The Magic and Necessity of Remembering
Not too long ago I wrote a blog post about the magic and necessity of forgetting, how your brain does you a solid by helping you completely forget things that would only bring you pain. When you have as much darkness in your past as I do—I don’t want to get too personal here but I’ve killed people, and not with kindness—not being able to remember everything that’s happened to you begins to seem like an incredible gift. Yes, I sleep more soundly now that I’ve purged my brain of the awful screams of the people I’ve ritualistically slaughtered in the name of the Dark Lord.
But the opposite can also be true. I recently spent two lovely days in Wisconsin, where I lived for about half of my life and was reminded of something I had forgotten: I have been happy. Though this blog might suggest otherwise, my life has not just been a grim wallow defined by crushing loneliness, rejection, depression and anxiety.
Oh sure, those have been major themes in my life as well as my writing, but I’ve also known happiness as well. I’ve known acceptance. I’ve known friendship. I’ve known love. I have even known employment.
There's a lot I adore about Wisconsin. It’s where I found myself as a writer, as a cinephile and as a human being. Even after all that has transpired, I am lucky that I found The Onion when I did and that it gave me a home for as long as it did.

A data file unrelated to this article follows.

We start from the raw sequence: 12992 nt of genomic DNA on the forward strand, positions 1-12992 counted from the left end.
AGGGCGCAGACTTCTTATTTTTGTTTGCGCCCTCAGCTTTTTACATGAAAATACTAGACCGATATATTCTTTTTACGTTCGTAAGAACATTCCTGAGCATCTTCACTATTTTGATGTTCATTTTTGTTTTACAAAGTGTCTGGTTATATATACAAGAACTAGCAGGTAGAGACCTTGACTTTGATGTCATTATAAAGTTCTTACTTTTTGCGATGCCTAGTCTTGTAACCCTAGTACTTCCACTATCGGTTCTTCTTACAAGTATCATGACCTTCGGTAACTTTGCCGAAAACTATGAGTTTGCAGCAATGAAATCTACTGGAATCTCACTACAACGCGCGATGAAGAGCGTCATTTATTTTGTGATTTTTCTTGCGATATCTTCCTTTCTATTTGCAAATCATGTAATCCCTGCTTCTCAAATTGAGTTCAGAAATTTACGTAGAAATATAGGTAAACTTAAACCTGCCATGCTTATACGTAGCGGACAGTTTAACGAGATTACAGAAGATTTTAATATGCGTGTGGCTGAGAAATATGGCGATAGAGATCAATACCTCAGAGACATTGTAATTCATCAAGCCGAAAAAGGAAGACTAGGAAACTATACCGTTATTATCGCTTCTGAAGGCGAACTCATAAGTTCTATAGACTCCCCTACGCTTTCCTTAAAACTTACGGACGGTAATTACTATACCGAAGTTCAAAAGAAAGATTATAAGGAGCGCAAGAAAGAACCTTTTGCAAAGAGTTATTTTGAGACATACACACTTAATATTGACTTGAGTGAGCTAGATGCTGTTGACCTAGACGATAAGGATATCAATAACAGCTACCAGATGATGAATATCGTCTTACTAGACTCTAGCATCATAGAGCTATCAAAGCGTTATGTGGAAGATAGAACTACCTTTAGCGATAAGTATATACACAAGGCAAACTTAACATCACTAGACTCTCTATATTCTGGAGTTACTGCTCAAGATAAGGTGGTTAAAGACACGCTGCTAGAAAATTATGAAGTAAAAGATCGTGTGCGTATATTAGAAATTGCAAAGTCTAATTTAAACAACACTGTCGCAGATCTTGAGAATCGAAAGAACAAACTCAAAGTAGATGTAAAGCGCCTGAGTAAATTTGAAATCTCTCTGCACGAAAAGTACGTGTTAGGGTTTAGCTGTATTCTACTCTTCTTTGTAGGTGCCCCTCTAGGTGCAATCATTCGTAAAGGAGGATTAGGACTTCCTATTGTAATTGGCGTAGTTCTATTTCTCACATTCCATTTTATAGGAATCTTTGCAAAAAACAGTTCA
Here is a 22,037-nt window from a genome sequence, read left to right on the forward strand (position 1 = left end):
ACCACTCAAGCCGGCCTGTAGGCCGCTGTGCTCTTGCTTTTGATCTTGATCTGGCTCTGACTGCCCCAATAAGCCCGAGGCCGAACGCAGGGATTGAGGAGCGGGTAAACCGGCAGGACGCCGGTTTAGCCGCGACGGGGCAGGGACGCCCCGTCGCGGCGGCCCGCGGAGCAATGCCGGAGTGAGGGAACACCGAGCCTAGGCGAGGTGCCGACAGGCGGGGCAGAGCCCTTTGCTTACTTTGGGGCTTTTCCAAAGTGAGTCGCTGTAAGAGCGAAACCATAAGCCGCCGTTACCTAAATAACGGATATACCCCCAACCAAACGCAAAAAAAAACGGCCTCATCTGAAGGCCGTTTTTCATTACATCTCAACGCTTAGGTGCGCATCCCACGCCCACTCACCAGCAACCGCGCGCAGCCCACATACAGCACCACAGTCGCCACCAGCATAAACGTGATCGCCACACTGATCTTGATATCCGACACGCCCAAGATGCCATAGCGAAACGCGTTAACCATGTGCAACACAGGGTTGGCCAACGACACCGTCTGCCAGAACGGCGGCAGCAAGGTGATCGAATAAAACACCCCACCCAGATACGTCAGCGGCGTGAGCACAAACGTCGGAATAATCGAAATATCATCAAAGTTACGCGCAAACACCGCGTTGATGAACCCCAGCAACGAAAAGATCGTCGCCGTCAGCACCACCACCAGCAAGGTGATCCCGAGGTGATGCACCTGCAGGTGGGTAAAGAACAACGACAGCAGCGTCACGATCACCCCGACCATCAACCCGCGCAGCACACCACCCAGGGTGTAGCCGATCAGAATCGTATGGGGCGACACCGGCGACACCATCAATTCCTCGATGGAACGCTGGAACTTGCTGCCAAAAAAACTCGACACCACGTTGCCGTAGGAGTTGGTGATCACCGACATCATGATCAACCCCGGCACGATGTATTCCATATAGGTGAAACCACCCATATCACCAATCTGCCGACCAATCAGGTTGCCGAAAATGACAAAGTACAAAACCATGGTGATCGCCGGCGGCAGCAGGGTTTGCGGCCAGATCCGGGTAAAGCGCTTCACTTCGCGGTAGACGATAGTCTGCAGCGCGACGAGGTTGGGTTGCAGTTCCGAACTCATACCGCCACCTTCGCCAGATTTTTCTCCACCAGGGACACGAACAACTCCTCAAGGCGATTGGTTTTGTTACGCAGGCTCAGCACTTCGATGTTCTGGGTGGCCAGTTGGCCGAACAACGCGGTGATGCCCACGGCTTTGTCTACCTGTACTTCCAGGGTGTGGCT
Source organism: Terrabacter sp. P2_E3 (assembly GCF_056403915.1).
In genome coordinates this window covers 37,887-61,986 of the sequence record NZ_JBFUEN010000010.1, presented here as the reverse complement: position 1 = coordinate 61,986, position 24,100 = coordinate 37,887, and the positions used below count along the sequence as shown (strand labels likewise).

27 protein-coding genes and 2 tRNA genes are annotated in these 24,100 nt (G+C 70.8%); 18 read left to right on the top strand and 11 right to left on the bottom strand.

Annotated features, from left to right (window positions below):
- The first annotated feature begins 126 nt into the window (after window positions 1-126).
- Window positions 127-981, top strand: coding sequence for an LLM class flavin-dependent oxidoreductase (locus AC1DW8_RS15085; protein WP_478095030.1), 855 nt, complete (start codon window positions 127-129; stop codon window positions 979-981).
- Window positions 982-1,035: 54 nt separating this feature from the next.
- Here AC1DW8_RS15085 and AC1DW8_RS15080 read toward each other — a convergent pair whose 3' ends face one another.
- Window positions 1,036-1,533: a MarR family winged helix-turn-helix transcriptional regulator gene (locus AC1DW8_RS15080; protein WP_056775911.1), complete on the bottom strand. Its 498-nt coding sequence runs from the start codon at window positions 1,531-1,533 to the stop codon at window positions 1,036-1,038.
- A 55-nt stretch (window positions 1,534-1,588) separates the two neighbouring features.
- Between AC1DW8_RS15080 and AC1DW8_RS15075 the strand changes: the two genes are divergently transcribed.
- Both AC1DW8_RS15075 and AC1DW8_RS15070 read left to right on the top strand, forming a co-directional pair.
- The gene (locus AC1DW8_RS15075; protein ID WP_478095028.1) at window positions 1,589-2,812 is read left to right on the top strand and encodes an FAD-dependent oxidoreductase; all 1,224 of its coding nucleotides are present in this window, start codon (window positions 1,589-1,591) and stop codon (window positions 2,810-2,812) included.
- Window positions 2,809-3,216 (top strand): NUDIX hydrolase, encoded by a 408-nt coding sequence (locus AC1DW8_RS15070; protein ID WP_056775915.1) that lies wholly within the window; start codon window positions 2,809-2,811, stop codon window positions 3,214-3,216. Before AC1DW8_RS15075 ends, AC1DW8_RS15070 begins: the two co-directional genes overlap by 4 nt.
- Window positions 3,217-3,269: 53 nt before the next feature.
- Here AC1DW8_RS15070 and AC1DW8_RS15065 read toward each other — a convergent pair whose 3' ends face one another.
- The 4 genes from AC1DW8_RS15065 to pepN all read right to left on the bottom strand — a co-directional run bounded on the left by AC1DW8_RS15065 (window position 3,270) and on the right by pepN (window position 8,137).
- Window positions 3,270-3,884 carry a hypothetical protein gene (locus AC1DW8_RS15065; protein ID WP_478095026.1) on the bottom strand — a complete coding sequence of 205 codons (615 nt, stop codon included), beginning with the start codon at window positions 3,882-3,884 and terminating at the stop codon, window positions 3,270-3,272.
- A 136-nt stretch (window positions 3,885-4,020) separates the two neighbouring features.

The Onion that I loved, that was my Onion as opposed to Univision’s Onion, was the Wisconsin Onion. The pain and bitterness that characterized both of my exits from The A.V Club, first in Chicago when I quit in disgust to work for The Dissolve, and more recently, when I quit in disgust as a freelancer after they killed My World of Flops, has irrevocably shaped the way that I see The Onion.
But my trip to Milwaukee reminded me that I had a lot of good years at The Onion as well. It was my graduate school. I learned how to be a writer there. And if everything eventually went Pete Tong, I got to realize a lot of my dreams because of The Onion. I like to joke that for a lot of young writers, the dream is to write for The Onion or The A.V Club, and then it quickly becomes to be successful enough that you no longer have to work for The Onion or The A.V. Club.
While I’ve more or less rejected my identity as a Chicagoan, this trip up north was a reminder that until I moved to the South, I was a Wisconsite as well. I loved a lot about Milwaukee .A bi-annual celebration of dairy known as Cheese Days used to be my idea of Valhalla. I loved Madison. I loved beer. I love cheese.
Visiting Milwaukee I was overcome with positive memories. Just seeing the Mars Cheese Castle in the distance made me feel all the feels.
In the future, I’m going to have even more positive associations with Milwaukee because it’s where I saw two amazing “Weird Al” Yankovic shows as part of an amazing tour and an amazing experience.
So it turns out that memory is not an all-or-nothing proposition. So in the future, I hope my brain continues to remind of good things that have happened in the past, because I sometimes need to be reminded of those as well.
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